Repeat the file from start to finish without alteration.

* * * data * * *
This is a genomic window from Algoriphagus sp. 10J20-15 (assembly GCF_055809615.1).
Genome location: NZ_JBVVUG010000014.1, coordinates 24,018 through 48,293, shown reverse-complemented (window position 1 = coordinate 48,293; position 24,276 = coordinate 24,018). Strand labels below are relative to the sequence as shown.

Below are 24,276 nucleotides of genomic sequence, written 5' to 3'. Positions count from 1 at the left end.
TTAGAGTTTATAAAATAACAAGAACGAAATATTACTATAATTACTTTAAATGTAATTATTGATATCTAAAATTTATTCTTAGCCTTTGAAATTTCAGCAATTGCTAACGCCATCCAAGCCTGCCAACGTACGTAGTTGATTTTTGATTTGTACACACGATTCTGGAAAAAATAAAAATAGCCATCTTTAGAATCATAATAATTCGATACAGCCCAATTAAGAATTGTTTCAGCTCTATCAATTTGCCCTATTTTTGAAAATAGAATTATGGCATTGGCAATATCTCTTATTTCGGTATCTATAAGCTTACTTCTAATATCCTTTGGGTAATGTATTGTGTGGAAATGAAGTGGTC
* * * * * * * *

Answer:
This is a genomic window from Algoriphagus sp. 10J20-15 (assembly GCF_055809615.1).
Genome location: NZ_JBVVUG010000014.1, coordinates 24,018 through 48,293, shown reverse-complemented (window position 1 = coordinate 48,293; position 24,276 = coordinate 24,018). Strand labels below are relative to the sequence as shown.

Below are 24,276 nucleotides of genomic sequence, written 5' to 3'. Positions count from 1 at the left end.
TTAGAGTTTATAAAATAACAAGAACGAAATATTACTATAATTACTTTAAATGTAATTATTGATATCTAAAATTTATTCTTAGCCTTTGAAATTTCAGCAATTGCTAACGCCATCCAAGCCTGCCAACGTACGTAGTTGATTTTTGATTTGTACACACGATTCTGGAAAAAATAAAAATAGCCATCTTTAGAATCATAATAATTCGATACAGCCCAATTAAGAATTGTTTCAGCTCTATCAATTTGCCCTATTTTTGAAAATAGAATTATGGCATTGGCAATATCTCTTATTTCGGTATCTATAAGCTTACTTCTAATATCCTTTGGGTAATGTATTGTGTGGAAATGAAGTGGTC